What we have also done though is add number data (quantitative proof) to our rich story (qualitative) data. This twin approach is extremely helpful in convincing commissioners of our efficacy. This number data started as simple descriptive data around who turned up when, for how long. We started measuring impacts on well-being, using a nationally validated NHS well-being scale. We are using a scale that has been used at huge scale across the country – that gives us a national average well-being score against which we can compare our work. It’s a simple quick scale because we are always mindful not to impact in any way on the actual sessions. We can now categorically state that there is a huge (statistically significant) chance that we’ll not only increase the well-being of our participants (with all it’s inherent impacts on education, health and engagement) but that we will do so by taking participants up to around a national average well-being score validated by the NHS – that sort of thing makes commissioners sit up and take notice.

Over the last 8 years we’ve progressively built a rigorous, believable, evidence base, on our own terms, comprised of equal parts descriptive, qualitative and quantitative data.


It is an evidence base we’ve been able to leverage to great effect. To date it has allowed Noise Solution to raise over £100k in grant-funded research and development costs to invest in taking these idea’s further, to build an even better case, building an even stronger argument for what we are achieving. Its all been reinvested in honing this approach to utilizing the power of data. We have just launched Noise Solution’s own social media platform that is specifically designed to work with youth in challenging circumstances, their families and their keyworkers.

If you want to see a blog post that goes into more detail about what those impacts might be you can view one here


This new platform draws together those three elements of digital story telling, benchmarkable well-being data and descriptive data in one cloud based platform that all staff, participant, family and keyworkers can access and engage with. Every person who is referred adds in equal part to the evidence base we build, again as part of the process not as an additional afterthought, and of course every element is reportable. If we want to know which age group we are having the most impact in well-being on we can access that information at the touch of a button, if we want to know what the gender differences are amongst mental health referrals as opposed to education referrals it’s all at our finger tips. We can also dive into those data sets and look at individuals digital story – combining real human meaning to the numbers. In the near future we will be able to analyse both the textual and audio data extracted from participant’s video reflections from those stories. Equal amounts of qualitative and quantitative data is a research holy grail. One that we’ve placed participants and their families right at the heart of.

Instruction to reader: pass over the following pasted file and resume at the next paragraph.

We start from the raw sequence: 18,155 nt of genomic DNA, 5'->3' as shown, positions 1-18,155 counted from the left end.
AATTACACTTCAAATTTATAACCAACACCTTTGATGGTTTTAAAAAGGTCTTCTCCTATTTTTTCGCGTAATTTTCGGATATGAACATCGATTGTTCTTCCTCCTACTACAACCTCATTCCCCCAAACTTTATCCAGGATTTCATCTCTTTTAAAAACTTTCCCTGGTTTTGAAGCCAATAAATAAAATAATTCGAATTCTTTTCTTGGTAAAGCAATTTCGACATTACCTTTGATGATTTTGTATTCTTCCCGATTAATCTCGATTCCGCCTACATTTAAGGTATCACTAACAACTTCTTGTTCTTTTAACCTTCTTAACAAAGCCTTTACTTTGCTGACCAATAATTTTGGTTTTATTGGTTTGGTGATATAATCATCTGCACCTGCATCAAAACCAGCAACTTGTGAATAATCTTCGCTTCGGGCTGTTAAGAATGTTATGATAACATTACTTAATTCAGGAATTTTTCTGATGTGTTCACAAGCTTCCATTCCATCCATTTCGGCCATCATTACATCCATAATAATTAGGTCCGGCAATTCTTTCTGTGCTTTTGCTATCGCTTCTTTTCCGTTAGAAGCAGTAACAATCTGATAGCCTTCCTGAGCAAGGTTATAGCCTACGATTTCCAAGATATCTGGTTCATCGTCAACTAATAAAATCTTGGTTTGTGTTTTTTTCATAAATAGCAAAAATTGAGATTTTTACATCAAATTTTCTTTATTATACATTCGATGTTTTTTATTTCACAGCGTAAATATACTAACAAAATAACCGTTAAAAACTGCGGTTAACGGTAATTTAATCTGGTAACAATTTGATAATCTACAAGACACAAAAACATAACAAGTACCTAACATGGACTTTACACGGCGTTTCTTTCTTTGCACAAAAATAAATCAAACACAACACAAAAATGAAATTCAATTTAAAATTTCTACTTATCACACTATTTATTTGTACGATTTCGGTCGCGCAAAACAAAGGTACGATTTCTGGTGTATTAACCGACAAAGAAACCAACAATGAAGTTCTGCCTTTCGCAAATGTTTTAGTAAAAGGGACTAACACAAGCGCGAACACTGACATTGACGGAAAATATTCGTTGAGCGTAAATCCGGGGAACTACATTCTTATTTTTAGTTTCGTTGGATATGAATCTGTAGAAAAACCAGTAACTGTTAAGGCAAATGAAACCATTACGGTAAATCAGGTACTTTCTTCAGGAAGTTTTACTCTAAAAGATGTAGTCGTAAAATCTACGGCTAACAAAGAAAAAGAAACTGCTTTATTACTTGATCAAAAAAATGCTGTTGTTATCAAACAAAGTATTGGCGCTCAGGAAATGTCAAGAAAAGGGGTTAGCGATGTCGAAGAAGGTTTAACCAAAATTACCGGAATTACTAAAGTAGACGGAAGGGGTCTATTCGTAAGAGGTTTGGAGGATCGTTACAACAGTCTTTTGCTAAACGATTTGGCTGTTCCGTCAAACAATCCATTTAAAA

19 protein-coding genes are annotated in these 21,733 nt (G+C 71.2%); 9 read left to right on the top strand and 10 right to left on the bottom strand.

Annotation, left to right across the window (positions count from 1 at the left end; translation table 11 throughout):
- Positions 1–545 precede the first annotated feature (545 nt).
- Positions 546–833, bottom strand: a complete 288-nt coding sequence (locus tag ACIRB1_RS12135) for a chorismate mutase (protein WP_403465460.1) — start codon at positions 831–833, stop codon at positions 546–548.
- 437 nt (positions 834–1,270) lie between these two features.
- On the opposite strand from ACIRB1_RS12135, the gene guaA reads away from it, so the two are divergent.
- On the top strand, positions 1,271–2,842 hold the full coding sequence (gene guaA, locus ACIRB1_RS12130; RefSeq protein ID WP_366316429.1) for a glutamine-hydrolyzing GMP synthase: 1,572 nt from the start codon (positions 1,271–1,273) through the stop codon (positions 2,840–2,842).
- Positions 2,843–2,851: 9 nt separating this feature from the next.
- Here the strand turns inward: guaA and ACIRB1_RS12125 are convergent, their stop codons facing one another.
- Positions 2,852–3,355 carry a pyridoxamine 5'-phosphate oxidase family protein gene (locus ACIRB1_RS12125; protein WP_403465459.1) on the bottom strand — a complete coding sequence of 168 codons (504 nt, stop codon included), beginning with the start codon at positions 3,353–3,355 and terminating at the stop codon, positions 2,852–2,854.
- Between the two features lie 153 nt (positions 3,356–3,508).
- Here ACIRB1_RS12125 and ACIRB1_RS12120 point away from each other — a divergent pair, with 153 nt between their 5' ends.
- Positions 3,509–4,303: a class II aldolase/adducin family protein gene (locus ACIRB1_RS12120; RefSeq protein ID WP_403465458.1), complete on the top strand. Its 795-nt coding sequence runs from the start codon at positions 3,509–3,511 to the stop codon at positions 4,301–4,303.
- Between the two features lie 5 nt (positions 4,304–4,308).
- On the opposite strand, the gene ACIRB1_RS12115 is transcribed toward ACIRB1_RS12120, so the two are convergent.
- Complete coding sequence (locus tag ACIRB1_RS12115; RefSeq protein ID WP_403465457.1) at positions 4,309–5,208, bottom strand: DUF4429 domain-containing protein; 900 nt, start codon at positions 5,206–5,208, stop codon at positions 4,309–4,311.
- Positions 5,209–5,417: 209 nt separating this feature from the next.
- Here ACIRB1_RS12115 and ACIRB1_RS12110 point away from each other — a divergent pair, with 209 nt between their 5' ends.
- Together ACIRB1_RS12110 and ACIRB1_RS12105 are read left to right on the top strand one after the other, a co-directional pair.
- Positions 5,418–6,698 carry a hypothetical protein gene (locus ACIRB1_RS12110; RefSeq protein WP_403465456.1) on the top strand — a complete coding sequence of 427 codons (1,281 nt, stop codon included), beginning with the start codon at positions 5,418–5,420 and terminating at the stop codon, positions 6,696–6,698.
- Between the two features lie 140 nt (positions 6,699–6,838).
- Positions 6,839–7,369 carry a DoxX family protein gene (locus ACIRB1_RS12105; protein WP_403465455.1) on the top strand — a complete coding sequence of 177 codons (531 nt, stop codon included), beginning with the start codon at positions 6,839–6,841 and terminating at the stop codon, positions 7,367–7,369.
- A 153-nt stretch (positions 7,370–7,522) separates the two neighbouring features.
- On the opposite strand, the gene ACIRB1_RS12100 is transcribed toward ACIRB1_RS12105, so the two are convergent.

We moved to a position of impact management rather than capture – what does the data tell us, what can we learn. We’ve taken control of a narrative of what we achieve, so that organisations now choose to come to us to work with their because of what we demonstrate, rather than having to comply with others varying and competing evidence requirements. By taking control of impact capture we’ve made participants and families more engaged, made our life as an organisation a million times easier and created a compelling argument for commissioners. Most importantly, we’ve got much better outcomes for participants.

Take control of your or your organisations narrative – be better at it than commissioners expect you to be, because if you don’t capture it, it didn’t happen.

Some tips for thinking about how to capture what you do

  • First and foremost if you are not capturing anything just start
  • Keep it simple, define 4 or 5 things that you think are important and start capturing them
  • Try as hard as possible not to let what you capture impact on the work that happens with people
  • Only measure what’s useful
  • Avoid at all costs capturing what you do as an afterthought. Build it into what you do, ideally in partnership with the people you make music with
  • Start to take advantage of the funding that is out there to improve your impact capture
  • Use technology smartly, not for its own sake

These links are quite social enterprise/charity specific but here are a couple of funds that have helped Noise Solution focus and develop our impact capture approaches.